It’s always difficult to review an iconic title, even if I loved it, because what can I say that hasn’t been said a thousand times over? This was my first foray into V.E. Schwab’s writing, and I have to say I’m pissed it took me so long to experience one of her books. I’ll admit, the hype scared me. I was stupid.
Vicious by V.E. Schwab
Hardcover | 393 pages | Purchased
Victor and Eli started out as college roommates – brilliant, arrogant, lonely boys who recognised the same sharpness and ambition in each other.
In their senior year, a shared research interest in adrenaline, near-death experiences, and seemingly supernatural events reveals an intriguing possibility: that under the right conditions, someone could develop extraordinary abilities. But when their thesis moves from the academic to the experimental, things go horribly wrong.
Ten years later, Victor breaks out of prison, determined to catch up to his old friend (now foe), aided by a young girl whose reserved nature obscures a stunning ability. Meanwhile, Eli is on a mission to eradicate every other super-powered person that he can find – aside from his sidekick, an enigmatic woman with an unbreakable will. Armed with terrible power on both sides, driven by the memory of betrayal and loss, the arch-nemeses have set a course for revenge – but who will be left alive at the end?
This book literally starts off in a cemetery with two of our main characters digging up a dead body. Yup, I’m not even kidding. It that doesn’t pull you in immediately, I don’t know what will.
The story alternates between the present day and the events that happened a decade ago that caused Victor Vale’s arrest. What started out as two college seniors taking their thesis too far ended up as a hunt for revenge. But while Victor was arrested and left to rot in a cell of ten years, Eli Ever has spent the last decade hunting down people with impossible abilities – EOs – and killing them, claiming that they are a crime against nature.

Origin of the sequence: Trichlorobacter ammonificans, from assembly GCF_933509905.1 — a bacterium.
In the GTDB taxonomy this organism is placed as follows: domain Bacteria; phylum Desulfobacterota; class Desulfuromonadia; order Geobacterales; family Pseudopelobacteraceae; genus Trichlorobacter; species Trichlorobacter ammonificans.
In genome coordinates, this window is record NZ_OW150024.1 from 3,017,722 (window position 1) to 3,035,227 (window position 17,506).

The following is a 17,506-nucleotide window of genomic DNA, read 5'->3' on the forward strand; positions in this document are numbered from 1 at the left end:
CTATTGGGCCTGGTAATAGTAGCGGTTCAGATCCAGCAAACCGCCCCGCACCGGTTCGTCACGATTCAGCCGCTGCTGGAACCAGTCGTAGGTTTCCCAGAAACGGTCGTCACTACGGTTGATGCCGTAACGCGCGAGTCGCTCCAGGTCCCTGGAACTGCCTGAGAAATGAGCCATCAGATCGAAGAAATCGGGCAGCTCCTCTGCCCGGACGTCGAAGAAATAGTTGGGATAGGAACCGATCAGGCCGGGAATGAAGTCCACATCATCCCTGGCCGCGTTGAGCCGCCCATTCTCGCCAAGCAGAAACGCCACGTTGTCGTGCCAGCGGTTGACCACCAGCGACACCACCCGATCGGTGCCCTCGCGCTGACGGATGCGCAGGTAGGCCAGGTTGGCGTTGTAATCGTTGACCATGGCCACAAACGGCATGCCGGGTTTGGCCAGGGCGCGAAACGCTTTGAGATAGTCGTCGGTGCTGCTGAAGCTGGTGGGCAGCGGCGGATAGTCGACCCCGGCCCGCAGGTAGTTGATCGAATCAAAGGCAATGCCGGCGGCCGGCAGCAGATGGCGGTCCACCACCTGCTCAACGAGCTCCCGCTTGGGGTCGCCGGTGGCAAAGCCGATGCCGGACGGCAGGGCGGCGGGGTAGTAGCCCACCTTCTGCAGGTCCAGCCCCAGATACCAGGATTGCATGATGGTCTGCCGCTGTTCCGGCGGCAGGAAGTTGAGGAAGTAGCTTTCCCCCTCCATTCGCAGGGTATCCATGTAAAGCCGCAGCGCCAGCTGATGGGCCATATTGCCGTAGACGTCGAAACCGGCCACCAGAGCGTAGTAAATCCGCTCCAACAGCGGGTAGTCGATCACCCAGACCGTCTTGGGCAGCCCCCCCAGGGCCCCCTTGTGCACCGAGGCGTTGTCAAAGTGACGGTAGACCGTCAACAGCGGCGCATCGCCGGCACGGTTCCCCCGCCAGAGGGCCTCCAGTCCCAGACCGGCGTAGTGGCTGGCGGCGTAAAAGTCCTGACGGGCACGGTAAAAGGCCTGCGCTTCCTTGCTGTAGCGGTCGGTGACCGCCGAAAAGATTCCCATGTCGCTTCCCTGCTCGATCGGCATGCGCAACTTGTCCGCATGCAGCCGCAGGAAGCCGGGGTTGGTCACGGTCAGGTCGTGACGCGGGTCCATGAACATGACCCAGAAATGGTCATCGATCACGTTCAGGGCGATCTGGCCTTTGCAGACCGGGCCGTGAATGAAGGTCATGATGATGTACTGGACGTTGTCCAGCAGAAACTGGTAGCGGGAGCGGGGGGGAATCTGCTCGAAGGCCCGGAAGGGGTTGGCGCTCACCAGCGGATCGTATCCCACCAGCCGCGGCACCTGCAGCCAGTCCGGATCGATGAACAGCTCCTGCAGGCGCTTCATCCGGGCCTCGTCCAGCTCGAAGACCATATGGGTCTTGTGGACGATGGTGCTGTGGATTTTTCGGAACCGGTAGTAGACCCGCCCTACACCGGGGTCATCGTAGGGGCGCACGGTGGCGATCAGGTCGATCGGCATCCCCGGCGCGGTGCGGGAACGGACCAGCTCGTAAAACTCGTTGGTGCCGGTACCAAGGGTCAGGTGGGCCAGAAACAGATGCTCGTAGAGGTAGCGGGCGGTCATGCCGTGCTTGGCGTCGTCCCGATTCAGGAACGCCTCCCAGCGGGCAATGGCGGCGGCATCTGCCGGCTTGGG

The entire plot was just fascinating, and I struggled to put it down. Despite being an adult book – and science fiction at that – it was pretty easy and quick to read, and I think that’s a testament to Schwab’s writing. This book very much deals with the fine line between being a villain and a hero, and it also shows the dangers of self-righteousness. Neither of these characters are particularly good people, but there were little instances that prove nobody is truly good or truly evil.
Victor Vale is such an interesting character. An EO himself, his ability is quite terrifying. Victor himself, however, isn’t necessarily a bad person, like I said before. Ten years in prison has helped him hone his anger into plans for revenge, but he didn’t completely lose his humanity along the way. The fact is, he’s still human enough to save a young girl from a bullet wound and take care of her afterwards. I love morally grey characters, and Victor Vale is about as grey as they come.
These words people threw around – humans, monsters, heroes, villains – to Victor it was all just a matter of semantics. Someone could call themselves a hero and still walk around killing dozens. Someone else could be labelled a villain for trying to stop them. Plenty of humans were monstrous, and plenty of monsters knew how to play at being human.
It isn’t until about halfway through the book that we begin getting chapters from Eli’s perspective. I definitely appreciated these additions, if only because it gave greater insight into the way his mind works. Eli genuinely believes he’s doing the work of God and that makes him pretty scary. People who believe with their very soul that they’re doing the right thing for the greater good can be dangerous, and Eli Ever is no exception.
Overall, this is a very character driven story, but the splits in the timeline stop it from feeling like a slow one. In all honesty, this book is a piece of literary genius. I’m so glad I can finally understand the V.E. Schwab hype and I can’ wait to explore more of her work!